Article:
Design Tutorials

Space-Filling Terrazzo – Getting Started

Space-Filling Terrazzo – Getting Started 640 480 mathgrrl

This is the first in a series of posts about a space-filling riff on Tinna’s Terrazzo Afghan. Our design is going to start off looking like one of Tinna’s Terazzo squares, but it’s going to continue as a larger and larger square, with lots of different but “space-filling” patterns along the way. It won’t be ONE space-filling curve (sorry, math geeks), but it will fill space efficiently as we build the pattern out from the center.

Electoral State Stackers

Electoral State Stackers 2016 1512 mathgrrl

I haven’t been stress-printing before the election, YOU have. Well, maybe you will after this post, at least. Fire up your 3D printer(s) because there are dozens of things you need to print before Tuesday, including each of the 50 states (and DC, which has 3 electoral votes), sized to each have approximately the same area, with heights determined by number of electoral votes.

Fitted Face Mask for People Who Aren’t Great at Sewing

Fitted Face Mask for People Who Aren’t Great at Sewing 2560 1920 mathgrrl

Over the past weeks I’ve iterated mask designs many times, acquired a bunch of sewing supplies, and learned from a lot of online patterns and videos. This mask design has a sewn-in nose wire, elastic loops that go all the way around your head, a filter sewn inside the mask, and minimal exposed seams. It’s washable and reversible, so you can decide which side is the outside after you’re done sewing it, or each time you wash it.

Laser Cutting from a 3D File

Laser Cutting from a 3D File 640 480 mathgrrl

To make files for laser cutting, you need two-dimensional information. You could download a picture from the internet, draw something yourself, or create an image in a program like Illustrator or Inkscape. In this post we’ll walk through the process of creating a 2D-laser-cuttable SVG file from a 3D-printable STL file using the free online in-browser modeling program Tinkercad.

Designing with Weighted Random Parameters in OpenSCAD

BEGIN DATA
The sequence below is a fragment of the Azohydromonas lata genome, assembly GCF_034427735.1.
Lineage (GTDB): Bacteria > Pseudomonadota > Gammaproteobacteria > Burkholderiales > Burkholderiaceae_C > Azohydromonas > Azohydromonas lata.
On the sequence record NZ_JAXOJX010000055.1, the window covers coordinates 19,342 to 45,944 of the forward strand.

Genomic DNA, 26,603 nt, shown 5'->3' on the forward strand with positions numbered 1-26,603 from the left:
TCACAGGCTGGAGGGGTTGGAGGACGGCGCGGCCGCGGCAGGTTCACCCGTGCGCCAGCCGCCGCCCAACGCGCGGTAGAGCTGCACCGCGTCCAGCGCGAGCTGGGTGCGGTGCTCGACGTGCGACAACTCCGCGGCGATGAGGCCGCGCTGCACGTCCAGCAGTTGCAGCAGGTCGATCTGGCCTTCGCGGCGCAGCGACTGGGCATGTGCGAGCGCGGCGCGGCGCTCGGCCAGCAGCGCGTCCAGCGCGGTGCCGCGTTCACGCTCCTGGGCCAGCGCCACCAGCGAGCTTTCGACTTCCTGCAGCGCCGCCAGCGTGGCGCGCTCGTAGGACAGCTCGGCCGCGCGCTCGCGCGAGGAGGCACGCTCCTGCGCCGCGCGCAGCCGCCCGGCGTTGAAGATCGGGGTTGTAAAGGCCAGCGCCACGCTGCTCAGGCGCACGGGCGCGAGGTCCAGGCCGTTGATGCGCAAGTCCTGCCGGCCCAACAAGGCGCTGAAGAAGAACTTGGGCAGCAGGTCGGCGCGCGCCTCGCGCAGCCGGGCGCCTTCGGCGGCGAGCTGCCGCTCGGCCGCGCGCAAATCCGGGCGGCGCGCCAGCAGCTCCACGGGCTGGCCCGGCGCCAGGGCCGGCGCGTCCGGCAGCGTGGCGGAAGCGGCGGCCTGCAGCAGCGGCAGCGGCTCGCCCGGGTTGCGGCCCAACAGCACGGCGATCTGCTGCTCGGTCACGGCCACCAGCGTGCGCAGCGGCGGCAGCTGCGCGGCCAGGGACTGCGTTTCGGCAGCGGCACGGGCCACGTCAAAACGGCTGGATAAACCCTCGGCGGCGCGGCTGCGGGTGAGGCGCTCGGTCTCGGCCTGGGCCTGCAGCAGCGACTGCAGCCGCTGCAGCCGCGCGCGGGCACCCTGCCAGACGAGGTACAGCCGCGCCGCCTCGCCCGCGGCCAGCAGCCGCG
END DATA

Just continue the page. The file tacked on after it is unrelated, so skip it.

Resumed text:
Designing with Weighted Random Parameters in OpenSCAD 1000 756 mathgrrl

Starting from just one random number you can use code to generate snowflakes, clocks, and even entire worlds. Use our simple randomizer as a starting point for adding some controlled randomness to just about any OpenSCAD design…

Design Tour: Tinkercad, Fusion 360, OpenSCAD, and Customizer

Design Tour: Tinkercad, Fusion 360, OpenSCAD, and Customizer 414 312 mathgrrl

In this article we’ll walk through how to create a simple penny trap model four ways: in Tinkercad, Fusion 360, OpenSCAD, and the Thingiverse Customizer…

Just in Time: Clocks!

Just in Time: Clocks! 640 480 mathgrrl

You can create a unique, custom generated 3D-printed clock face with just a little bit of design knowledge and an inexpensive battery-powered clock kit…

Saddle Surface with Mathematica and Tinkercad

Saddle Surface with Mathematica and Tinkercad 540 406 mathgrrl

A saddle surface is one of the few things I think is really worth 3D printing for Calculus students. There’s something important able to feel the two competing curvatures with your actual hands, instead of just looking at a picture. Since I always like to use the simplest design tools possible, this is a model that I export from Mathematica and then process in the much easier to use design software Tinkercad… // Hacktastic

3D Printing in South Africa

3D Printing in South Africa 628 472 mathgrrl

This month I had the opportunity to speak about mathematics and 3D printing in Johannesburg, Pretoria, Cape Town, and Kimberley as part of the U.S. Embassy Speaker’s Program. For this visit I made a special 3D-printed keychain to give away at events, which highlights the nine provinces of South Africa. By running a loop through the landlocked country of Lesotho, you can make a keychain… // Hacktastic 

Creating Celtic Knots with Fusion 360

Creating Celtic Knots with Fusion 360 640 480 mathgrrl

Today we’ll do a step-by-step walkthrough tutorial on designing 3D Celtic knots from scratch with Fusion 360. Our technique will be to make a grid of dots, then connect the dots with splines, then shift those splines up or down at the crossing points. This gives us a thin curve that traces out the desired knot, and we’ll be able to sweep a circle around that curve to make a round 3D tube… // Shapeways Magazine

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